Asked by Heidi Kwon, Los Angeles
I am 16 and a student. I want to be tall, but I am nearly of the same height since I was 13 years old. What can I do to be taller? I'm serious.
Living Well Expert
Dr. Jennifer Shu
Children's Medical Group
Thank you for your question, Heidi. While I do not know the particulars of your situation, I can tell you that many teens in my practice voice dissatisfaction with certain aspects of their bodies so you are definitely not alone. When it comes to physical features, height is one that is particularly difficult to change since your genetic background greatly predicts how tall you will ultimately become. Nutritional status can also affect one's adult height.
If you have concerns about your height, be sure to consult with your doctor. The first step will be to determine whether your height is normal, is delayed in progress, or is the result of a medical condition that prevents growth. Your physician will check your height, weight, and overall physical maturation. If, after plotting your growth on a standard chart (such as the ones found here ) or using a calculation to roughly determine your predicted height based on how tall your parents are (called "mid-parental height"), your height is found to be much lower than expected for your age or developmental stage, your doctor may suggest performing certain blood tests or X-rays.
Blood tests can determine whether a person is lacking hormones (such as thyroid or growth hormone) that are needed for growth or has a genetic problem that affects height. An X-ray of the hand and wrist can show how mature a person's bones are and help predict how much longer he or she will continue to grow. If a lack of growth hormone or very short stature is recognized before the bones stop growing, regular hormone injections may help a child reach a greater height by adulthood.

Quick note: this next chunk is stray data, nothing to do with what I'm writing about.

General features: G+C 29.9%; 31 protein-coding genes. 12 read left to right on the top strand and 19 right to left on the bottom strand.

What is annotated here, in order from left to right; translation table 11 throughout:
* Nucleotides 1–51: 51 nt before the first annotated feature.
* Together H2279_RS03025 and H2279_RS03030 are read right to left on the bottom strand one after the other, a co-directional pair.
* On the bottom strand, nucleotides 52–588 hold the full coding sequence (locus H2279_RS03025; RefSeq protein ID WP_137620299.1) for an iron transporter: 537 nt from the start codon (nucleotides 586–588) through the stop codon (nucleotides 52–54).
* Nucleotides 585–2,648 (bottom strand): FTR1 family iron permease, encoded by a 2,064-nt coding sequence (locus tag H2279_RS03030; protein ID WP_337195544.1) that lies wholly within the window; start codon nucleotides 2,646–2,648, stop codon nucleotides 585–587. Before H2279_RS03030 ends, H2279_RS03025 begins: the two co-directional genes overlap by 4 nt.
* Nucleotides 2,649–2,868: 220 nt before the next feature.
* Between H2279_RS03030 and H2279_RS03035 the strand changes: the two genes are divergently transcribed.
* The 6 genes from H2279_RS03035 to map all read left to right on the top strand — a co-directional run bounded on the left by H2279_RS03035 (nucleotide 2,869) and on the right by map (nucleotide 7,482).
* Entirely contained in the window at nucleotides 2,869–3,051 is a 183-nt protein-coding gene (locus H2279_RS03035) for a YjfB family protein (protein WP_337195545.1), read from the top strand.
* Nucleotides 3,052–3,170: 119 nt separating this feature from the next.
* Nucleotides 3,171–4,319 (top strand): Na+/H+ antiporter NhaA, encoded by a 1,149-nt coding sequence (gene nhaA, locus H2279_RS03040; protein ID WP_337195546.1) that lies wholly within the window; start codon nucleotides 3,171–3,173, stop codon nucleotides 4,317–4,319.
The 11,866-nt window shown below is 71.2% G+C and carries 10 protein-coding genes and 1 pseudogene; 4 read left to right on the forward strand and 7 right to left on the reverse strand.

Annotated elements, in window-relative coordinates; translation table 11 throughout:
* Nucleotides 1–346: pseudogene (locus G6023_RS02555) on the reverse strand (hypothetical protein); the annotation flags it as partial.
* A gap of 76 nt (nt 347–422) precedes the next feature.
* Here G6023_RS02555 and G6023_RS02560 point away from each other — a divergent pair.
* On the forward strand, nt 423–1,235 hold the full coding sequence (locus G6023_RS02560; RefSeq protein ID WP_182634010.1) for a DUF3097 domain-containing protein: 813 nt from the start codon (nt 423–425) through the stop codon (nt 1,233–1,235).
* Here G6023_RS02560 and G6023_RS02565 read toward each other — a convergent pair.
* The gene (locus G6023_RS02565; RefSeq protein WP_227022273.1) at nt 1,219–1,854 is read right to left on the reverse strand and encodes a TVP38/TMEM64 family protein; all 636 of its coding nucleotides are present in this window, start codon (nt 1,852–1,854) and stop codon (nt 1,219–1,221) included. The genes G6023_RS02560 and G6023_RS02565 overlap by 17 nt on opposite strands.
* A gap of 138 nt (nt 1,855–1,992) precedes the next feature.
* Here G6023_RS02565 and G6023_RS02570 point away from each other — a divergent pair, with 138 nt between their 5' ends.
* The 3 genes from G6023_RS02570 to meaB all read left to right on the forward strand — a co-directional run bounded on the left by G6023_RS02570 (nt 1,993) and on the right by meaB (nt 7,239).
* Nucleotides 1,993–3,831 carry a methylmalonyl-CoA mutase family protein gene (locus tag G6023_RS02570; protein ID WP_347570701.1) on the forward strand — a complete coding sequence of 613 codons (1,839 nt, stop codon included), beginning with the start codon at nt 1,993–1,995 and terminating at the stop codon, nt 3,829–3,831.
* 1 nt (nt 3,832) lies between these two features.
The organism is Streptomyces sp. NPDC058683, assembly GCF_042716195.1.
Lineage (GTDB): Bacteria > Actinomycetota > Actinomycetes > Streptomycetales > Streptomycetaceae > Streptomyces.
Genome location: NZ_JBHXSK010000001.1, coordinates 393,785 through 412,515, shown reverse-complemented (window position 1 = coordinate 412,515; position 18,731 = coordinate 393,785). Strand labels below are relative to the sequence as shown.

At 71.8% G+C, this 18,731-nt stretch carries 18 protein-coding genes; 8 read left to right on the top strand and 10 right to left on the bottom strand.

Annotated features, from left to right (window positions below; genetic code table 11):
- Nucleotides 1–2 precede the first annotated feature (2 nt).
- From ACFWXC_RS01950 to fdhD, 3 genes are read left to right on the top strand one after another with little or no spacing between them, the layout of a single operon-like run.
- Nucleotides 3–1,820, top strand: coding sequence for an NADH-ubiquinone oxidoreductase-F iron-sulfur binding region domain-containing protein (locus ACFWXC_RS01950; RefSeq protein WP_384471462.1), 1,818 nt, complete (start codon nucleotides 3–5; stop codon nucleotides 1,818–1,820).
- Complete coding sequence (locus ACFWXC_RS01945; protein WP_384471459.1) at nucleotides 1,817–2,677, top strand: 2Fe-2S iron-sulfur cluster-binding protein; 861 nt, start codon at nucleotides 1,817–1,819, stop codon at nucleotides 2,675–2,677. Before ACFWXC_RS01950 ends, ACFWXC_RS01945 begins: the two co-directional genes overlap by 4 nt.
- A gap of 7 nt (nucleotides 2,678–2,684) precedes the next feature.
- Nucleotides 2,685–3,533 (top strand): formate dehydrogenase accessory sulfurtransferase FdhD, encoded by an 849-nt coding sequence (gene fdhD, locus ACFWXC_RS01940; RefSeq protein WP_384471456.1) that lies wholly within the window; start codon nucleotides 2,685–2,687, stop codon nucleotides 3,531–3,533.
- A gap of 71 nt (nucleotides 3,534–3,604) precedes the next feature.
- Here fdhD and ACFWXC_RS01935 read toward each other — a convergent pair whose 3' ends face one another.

You mentioned that your height has not changed much in the last few years. If you refer again to standard growth charts, you'll find that height increases typically slow down significantly after about age 14, with an average increase of only 1 inch before ultimately stopping by about 20 years. On the other hand, teens who are "late bloomers" can have minimal height changes until they have a larger growth spurt around the time of their relatively late puberty. This condition is called constitutional growth delay, and these individuals experience their growth slow-down a few years later than their peers while still reaching a fairly normal adult height.
I hope you will talk with your doctor to see whether anything needs to be done to evaluate your growth. You may also find it helpful to talk with a trusted friend, relative, teacher or therapist if your height is making you unhappy. Finally, I encourage young people to focus on things they'd like to improve about themselves that they can potentially change (such as becoming a better student, musician or athlete) and try their best to be strong and healthy by eating a well-balanced nutritious diet, getting at least one hour of exercise daily, and avoiding harmful habits such as smoking cigarettes or using drugs. Good luck.
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